Haunted Light – ObjectManager

This week we’ve been working hard on getting an alpha product done for the presentation that will be held in from of the class.

I’ve made some finishing touches on the light engine so that it e.g. no longer have transparent shadows. This was accomplished by using blend modes. I’m quite familiar with using blend-modes because of my previous projects when I used to program a lot inside the game engine Game Maker. But I’ve gotten more and more used to how SFML works now and it feels great!

But enough of that. Today I’m going to write about how Haunted Light handles all it’s different objects.

Haunted Light - ObjectManager

A screencapture of the class; “ObjectManager” which this post will cover.

First off, all objects inside Haunted Light except the player gets an ID assign to itself when it’s added to the ObjectManager class after it’s creation. This ID is a static int which has a starting value of 0. That value’s incremented by one each time it’s used to assign it’s value to an object. This prevents any object from having the same ID as another one.

Next up I’ll go through all the functions, arguments and member variables which the ObjectManager class contains and what each function’s purpose is.


  • ObjectManager()
  • void Add()
  • int getObjects()
  • bool setActiveDepth()
  • void Draw()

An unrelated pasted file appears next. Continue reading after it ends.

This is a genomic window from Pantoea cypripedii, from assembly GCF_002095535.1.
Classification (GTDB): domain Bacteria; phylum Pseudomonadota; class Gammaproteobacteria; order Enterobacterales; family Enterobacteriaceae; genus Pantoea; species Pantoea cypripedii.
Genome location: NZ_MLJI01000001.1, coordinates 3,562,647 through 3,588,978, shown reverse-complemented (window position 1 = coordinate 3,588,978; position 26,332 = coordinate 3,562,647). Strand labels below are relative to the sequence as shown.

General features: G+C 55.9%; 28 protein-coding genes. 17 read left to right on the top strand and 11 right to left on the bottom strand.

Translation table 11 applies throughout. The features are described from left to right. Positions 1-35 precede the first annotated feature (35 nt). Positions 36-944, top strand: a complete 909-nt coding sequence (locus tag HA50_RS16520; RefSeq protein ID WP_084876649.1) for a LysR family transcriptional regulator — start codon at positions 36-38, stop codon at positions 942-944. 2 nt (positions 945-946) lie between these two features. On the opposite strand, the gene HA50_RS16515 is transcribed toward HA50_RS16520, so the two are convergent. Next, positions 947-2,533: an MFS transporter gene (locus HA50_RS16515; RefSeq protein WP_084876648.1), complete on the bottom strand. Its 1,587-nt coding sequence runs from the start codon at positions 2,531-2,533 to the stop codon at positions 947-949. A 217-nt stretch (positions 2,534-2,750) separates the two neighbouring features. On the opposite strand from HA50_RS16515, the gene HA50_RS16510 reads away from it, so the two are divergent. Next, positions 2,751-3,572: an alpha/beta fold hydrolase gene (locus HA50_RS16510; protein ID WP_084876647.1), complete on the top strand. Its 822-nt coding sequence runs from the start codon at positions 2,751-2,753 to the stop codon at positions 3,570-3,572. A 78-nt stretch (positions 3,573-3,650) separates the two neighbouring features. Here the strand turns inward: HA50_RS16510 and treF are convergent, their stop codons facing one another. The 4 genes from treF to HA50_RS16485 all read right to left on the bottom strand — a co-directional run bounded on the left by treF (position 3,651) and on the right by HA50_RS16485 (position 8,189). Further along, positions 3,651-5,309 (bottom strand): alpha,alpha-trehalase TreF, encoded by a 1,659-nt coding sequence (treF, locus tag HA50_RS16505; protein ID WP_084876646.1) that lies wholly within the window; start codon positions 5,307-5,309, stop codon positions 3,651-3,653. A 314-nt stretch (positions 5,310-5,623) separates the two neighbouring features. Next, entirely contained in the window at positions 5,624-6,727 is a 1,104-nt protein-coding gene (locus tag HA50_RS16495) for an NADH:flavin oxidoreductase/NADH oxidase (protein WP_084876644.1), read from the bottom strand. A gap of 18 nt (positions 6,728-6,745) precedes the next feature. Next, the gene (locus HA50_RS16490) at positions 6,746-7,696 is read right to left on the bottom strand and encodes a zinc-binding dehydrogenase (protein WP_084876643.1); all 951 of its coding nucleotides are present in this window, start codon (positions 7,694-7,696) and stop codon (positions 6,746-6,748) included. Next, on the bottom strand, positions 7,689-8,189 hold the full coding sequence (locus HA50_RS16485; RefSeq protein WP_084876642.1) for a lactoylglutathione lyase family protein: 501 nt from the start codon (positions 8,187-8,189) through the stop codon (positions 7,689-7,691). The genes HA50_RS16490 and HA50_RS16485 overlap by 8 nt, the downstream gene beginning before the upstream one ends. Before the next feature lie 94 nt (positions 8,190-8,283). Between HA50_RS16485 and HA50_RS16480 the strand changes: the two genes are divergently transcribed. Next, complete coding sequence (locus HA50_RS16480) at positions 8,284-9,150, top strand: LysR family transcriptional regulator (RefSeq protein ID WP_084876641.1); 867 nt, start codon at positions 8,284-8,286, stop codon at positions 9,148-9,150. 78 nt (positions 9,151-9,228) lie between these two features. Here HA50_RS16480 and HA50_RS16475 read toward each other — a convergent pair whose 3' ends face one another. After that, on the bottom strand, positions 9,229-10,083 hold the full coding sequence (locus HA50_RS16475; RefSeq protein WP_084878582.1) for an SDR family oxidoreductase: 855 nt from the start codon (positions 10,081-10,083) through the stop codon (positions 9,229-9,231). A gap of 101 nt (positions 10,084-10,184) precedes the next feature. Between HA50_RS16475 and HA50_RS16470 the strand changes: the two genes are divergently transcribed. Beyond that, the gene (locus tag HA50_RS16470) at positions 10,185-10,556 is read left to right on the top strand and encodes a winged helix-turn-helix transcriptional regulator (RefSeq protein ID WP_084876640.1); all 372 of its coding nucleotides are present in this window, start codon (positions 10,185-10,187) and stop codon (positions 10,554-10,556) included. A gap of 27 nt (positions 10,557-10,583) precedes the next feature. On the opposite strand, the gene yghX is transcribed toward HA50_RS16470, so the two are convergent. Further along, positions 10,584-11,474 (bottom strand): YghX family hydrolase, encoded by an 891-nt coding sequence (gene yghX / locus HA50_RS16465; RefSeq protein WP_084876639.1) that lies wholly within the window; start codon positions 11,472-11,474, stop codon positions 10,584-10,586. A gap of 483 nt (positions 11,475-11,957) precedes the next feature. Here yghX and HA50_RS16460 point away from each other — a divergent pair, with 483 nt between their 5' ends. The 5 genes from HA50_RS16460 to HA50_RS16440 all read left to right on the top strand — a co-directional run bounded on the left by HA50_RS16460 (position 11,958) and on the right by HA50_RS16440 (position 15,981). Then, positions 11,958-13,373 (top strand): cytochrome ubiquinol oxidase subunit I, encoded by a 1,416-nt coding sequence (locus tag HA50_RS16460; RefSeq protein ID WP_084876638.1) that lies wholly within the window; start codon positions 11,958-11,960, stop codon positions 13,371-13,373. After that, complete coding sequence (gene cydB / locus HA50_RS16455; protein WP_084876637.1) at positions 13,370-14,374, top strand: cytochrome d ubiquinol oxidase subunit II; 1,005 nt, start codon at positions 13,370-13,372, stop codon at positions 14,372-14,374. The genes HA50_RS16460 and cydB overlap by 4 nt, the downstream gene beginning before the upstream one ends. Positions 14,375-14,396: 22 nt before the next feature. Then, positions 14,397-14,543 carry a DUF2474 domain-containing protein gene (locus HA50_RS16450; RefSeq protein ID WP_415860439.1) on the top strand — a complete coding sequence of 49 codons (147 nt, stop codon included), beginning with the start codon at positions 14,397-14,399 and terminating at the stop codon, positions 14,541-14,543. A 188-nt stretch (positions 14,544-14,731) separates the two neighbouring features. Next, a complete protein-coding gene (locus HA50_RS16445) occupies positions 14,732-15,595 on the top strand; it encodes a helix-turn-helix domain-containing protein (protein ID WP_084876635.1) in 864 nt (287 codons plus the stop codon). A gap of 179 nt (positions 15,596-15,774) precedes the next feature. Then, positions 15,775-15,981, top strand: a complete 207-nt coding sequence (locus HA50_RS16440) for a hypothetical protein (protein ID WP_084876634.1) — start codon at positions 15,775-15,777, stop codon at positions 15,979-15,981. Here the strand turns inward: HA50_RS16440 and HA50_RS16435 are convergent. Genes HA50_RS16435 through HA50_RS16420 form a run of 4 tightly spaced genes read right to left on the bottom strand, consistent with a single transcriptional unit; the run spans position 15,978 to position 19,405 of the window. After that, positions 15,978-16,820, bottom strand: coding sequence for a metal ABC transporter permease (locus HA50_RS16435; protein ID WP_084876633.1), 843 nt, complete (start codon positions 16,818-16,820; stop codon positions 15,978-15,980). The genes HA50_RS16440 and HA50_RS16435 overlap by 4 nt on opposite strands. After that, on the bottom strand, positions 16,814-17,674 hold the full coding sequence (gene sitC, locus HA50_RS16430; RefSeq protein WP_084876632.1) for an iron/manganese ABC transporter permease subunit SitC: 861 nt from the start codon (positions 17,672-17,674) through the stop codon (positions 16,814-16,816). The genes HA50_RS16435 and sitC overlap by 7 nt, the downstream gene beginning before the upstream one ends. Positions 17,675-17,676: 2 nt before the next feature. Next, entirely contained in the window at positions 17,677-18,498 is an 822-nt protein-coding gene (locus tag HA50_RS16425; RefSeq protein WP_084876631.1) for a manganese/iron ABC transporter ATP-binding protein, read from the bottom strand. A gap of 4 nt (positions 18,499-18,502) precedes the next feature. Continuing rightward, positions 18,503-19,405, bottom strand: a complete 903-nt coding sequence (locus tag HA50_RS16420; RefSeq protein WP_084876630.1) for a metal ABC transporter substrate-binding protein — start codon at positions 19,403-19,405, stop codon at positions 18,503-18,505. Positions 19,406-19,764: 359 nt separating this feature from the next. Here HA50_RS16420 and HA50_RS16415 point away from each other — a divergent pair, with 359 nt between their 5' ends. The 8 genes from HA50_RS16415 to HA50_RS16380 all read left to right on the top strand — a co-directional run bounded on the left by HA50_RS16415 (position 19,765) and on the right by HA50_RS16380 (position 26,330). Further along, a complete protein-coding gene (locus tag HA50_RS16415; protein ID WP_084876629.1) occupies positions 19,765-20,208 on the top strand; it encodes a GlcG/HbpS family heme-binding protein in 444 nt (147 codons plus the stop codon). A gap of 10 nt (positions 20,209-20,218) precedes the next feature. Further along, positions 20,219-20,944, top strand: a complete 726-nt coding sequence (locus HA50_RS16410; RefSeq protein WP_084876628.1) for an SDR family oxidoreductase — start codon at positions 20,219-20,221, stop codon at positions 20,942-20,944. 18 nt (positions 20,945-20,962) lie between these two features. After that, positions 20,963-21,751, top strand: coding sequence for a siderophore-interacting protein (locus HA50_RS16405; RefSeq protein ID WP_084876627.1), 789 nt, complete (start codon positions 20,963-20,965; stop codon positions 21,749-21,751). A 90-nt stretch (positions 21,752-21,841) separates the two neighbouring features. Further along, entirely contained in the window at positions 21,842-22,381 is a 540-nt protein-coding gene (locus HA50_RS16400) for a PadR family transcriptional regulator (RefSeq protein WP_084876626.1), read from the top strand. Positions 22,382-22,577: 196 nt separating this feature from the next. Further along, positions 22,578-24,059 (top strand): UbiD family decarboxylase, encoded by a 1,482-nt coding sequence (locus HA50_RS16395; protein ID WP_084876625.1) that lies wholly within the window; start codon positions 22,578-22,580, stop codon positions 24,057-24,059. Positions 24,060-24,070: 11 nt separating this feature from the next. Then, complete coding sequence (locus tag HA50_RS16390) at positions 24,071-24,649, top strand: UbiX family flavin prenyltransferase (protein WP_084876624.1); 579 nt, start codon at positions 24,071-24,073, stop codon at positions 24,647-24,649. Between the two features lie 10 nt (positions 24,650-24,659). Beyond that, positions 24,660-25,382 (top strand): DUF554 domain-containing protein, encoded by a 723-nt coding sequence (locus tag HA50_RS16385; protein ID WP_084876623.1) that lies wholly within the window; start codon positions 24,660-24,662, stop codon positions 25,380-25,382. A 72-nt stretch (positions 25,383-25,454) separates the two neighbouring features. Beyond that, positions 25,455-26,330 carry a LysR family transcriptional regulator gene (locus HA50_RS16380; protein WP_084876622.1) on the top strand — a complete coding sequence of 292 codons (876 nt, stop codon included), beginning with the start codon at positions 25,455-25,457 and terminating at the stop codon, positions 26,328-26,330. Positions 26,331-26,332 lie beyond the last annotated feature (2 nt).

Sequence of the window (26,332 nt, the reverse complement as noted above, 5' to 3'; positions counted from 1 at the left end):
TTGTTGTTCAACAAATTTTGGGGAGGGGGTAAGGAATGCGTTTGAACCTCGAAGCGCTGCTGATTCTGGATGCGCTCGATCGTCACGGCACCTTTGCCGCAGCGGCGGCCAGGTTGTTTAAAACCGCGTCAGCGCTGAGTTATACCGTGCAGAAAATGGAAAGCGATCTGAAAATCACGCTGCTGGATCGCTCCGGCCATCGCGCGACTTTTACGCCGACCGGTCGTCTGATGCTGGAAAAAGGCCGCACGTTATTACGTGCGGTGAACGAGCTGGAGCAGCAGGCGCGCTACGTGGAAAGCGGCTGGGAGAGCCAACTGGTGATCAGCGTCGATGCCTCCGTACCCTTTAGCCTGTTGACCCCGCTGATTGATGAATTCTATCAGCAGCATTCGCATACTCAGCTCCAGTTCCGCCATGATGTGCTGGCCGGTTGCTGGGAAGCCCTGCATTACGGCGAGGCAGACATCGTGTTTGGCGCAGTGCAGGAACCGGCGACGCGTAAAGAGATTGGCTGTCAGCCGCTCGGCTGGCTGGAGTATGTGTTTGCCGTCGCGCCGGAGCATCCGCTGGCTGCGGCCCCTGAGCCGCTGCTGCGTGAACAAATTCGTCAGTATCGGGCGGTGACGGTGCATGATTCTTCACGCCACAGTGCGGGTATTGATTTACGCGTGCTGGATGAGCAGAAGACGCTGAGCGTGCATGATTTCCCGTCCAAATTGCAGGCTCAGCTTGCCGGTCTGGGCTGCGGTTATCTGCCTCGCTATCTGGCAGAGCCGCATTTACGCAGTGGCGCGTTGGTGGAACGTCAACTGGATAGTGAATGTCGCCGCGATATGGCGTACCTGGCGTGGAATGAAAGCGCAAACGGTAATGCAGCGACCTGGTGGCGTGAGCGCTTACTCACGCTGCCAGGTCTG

• void CheckCollision()
  • int atPosition()
  • void destroy()
  • void Cleanup()

Member Variables

  • std::map<int,GameObject> m_objects
  • int m_max_z
  • int m_max_z
  • static int ID

How it all works

  • The function “ObjectManager()“, is the first function that’s called when the ObjectManager object gets created. It does not have any argument and it’s currenly only a placeholder if I want to have anything happen when the ObjectManager object’s created. This function is called a default contructor and makes it possible for the object to be created. Without it you wouldn’t be able to create an object out of a class.
  • The next funtion “Add()“, takes two arguments. The first one is a pointer named “_object” of the type GameObject which is the oject that you want to add (hence the name). The second one is of the type integer and is named”_depth“, this argument defines at what z-index i.e layer that the object will be drawn on.
  • getObjects()” is a simple function which returns the amount of objects that’s stored in the ObjectManager.
  • The “setActiveDepth()” function is an intresting one. This function takes two arguments of the type integer; “_min” and “_max“. Those two values define the range which the ObjectManager’s allowed to draw objects in. E.g. if you want to only draw the floors of the level which has a depth-value of 5 , then you’d use the “setActiveDepth()” function with the two arguments being “5”.
  • Draw()” is a simple function that only have one task; rendering all the objects which the ObjectManager contains.
  • The “CheckCollision()” function is a leftover from when we didn’t have a collision-manager, which we now do. And it’s no longer in use since all the collisions are handled by the CollisionManager class.